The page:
CAROLINA, originally titled CAROLINA TORN ASUNDER, is a valentine to my grandmother. she was dying of lung cancer when the movie was in pre-production, so she knew it was going to be made, but never saw (or at least didn't see it in her human body) the finished product.

CAROLINA had a rocky beginning and a rocky end. there were so many heroes and heroines during the filming process, that it's hard to name just one. first, i'd like to thank the original producer, Carol Baum, who first believed in the project and never once left its side. our first director, Jon Amiel, who invited me into the casting and rehearsal process and took all my thoughts under serious consideration. i'll never forget rehearsing a scene with the luminous Kathy Bates and asking her after it was over, "do you think you needed an extra line in there?" she shot back, "not if you'd pick up your lines, missy!" Kathy is a dear, dear woman and a true actor. i'll never forget sitting with her as she intently asked questions about my grandmother's life and wrote down all the answers on a yellow legal pad as she slowly adopted her persona.

when financing fell through, we lost Kathy as well as several actors and our director and most of our money. Jon fought hard to keep the project alive but by all accounts, it was dead. i remember being half asleep a week later and thinking, can my dream to honor my grandmother really die just like that? over money? is that really how it works?

i turned to my spiritual mentor, Dr. Marlene Morris, who said, "the universe doesn't work like that. it doesn't know money. it doesn't know two million dollars. keep faith."

for the next three weeks, i was pretty dazed. i had the inner strength of Marlene and my grandma to give me hope, but i couldn't help factoring in the reality that nothing was happening. then i started hearing about the phone calls.

Julia Stiles, who had rehearsed for 3 weeks alongside Kathy Bates, Mika Boorem, Alessandro Nivola and me, personally called all the cast and asked them to reduce their fees -- after she was the first to do so. unfortunately, Kathy Bates and Jon Amiel had moved onto new projects. but Julia kept making calls, doing all she could to reduce the budget so the film could be made. later, at the opening night cast party, i remember asking her, "why did you do that? why did you fight so hard?" and she said, simply, "because i felt it. the movie was real to me."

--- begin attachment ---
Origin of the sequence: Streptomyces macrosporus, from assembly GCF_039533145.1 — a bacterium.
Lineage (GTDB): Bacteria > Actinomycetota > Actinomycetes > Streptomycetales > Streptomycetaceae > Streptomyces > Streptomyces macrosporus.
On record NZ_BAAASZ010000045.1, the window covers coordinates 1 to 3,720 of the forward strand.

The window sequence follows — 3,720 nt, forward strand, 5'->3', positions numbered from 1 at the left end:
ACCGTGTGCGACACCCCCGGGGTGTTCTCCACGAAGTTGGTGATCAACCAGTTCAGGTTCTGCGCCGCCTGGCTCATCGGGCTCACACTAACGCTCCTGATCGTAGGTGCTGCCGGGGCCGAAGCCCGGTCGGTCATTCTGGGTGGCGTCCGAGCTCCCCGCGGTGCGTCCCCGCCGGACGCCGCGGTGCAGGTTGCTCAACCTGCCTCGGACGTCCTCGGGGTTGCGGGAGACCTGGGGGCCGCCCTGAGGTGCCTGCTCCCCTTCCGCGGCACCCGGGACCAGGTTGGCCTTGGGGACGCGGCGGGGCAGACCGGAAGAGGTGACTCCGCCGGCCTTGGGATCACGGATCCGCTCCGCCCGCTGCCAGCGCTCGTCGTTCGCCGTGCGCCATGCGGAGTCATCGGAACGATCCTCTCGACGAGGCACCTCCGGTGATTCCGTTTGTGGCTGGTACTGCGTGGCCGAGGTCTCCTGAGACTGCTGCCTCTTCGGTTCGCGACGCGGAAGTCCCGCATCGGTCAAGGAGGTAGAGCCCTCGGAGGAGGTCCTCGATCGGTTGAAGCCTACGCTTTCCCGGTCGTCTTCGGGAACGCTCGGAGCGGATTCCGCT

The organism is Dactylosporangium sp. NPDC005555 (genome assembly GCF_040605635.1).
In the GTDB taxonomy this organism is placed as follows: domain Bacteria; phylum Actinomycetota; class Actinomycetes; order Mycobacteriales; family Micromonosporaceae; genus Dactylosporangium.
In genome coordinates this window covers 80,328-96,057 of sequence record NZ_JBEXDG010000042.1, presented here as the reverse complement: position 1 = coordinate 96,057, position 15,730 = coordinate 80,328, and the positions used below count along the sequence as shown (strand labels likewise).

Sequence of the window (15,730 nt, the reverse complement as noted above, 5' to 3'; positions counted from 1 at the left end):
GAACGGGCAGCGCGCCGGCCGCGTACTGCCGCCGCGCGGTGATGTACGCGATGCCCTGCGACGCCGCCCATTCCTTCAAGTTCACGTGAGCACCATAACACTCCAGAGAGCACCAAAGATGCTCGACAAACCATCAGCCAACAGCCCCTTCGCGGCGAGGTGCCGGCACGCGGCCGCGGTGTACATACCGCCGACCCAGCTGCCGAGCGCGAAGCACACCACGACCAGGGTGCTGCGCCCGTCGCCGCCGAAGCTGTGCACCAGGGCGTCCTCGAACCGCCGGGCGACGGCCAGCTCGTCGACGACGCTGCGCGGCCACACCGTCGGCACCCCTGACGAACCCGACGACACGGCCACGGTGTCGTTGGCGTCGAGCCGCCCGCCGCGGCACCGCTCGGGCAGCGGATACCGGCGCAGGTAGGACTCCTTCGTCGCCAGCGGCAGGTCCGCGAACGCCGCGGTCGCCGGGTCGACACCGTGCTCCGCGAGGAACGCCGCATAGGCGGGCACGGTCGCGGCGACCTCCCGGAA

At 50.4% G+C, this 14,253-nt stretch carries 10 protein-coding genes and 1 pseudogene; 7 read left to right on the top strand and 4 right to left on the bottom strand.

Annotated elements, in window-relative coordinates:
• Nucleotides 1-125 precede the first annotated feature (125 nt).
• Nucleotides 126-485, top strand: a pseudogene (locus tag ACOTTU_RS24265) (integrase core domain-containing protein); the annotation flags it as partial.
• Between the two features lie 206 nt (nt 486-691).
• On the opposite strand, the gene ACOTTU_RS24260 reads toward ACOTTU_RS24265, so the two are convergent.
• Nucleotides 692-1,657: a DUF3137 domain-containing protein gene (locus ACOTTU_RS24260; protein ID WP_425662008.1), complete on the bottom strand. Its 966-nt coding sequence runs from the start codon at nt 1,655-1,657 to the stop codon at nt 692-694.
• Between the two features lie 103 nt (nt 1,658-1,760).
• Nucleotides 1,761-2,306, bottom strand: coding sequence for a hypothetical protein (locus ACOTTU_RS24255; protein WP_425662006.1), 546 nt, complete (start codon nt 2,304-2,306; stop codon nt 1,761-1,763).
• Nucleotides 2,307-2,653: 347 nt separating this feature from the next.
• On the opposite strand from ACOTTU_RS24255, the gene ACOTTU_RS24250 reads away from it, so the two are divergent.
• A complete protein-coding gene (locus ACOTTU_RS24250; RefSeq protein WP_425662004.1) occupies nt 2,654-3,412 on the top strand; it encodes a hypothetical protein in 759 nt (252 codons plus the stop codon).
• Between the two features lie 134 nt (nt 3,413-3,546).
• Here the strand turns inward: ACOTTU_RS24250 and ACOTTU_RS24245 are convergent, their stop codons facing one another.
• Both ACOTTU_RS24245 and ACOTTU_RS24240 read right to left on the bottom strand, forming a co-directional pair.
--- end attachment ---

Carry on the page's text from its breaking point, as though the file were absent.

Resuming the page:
with Julia's group cuts and Miramax throwing in some more, we had a smaller but workable budget, but we didn't have a grandma. when i wrote Carolina, i had taped Shirley MacLaine's picture next to the computer. i had always seen Shirley as Grandma Mirabeau, even though i thought Kathy Bates did a wonderful job when she was in the role. i had read Shirley's newest book, The Camino, and had gone to her book signing. in the book, Shirley wrote, "you are responsible for your dreams." so i knew i had to be responsible for mine.

we knew Shirley had received the script, but hadn't read it. she just passed. she didn't want to work anymore. so i put on a pair of overalls, Grandma's favorite clothing item, and my New Orleans Saints hat, and i drove to Shirley's Malibu home with a large manila envelope and a clipboard. when she answered the door, i looked just like any messenger boy/girl. i kept my head low and stuck out the package and a clipboard. Shirley signed the delivery sheet nonchalantly, took the package and hardly said a word.

i walked back to the car, my heart pounding. i did it. but now what? that night, at 10:30pm, the phone rang. she said, "Katherine?" i said, "yes." "This is Shirley MacLaine. I'm going to do your movie."

she later told me it was my letter, in which i quoted her book about being responsible for dreams, that made her read the script. Shirley would go on to tell Army Archerd in Variety that i had lit a fire under her ass to act again. that all she had received were alien abduction scripts for several years and just gave up. until she read CAROLINA. i never told her i was the messenger who gave her the script.

we shot with very little money entirely in Los Angeles. i was on the set almost every day. we always had to cut scenes because of money problems - which continued throughout the shoot. it was a rough journey for everyone. but i sat next to Shirley and listened to her philosophy on the origins of life on Earth. something i will always remember and always hold dear. after 9/11, Shirley called me from New Mexico and invited me to stay with her until everything felt safe again. Jennifer Coolidge is now one of my lifelong closest friends. Mika is still my little sister, but she's all grown up now. and Julia Stiles, who defines the words "old soul," will always be a hero.

when i saw the first cut of the film, it was on DVD. i never saw it in a theatre. Miramax was disbanding at the time and CAROLINA, like many movies, was just sold off to DVD. the film did play in many foreign countries where it was honored in film festivals as well as the box office. but it never played in theatres in the U.S.

when i first saw CAROLINA, i was alone in my living room. it wasn't everything i had hoped for, but my grandmother's spirit was still alive and still shined through. by the film's end, i was crying. it's hard to imagine seeing someone come alive on film who is now dead. my grandmother had helped me write her dialogue and hearing her words and seeing her again...

it's all emotion. magic and a gift. to have for a moment again, someone who has gone.

and for that, CAROLINA, based on my life story, will always be my most personal and treasured film.

Carolina is now available on DVD!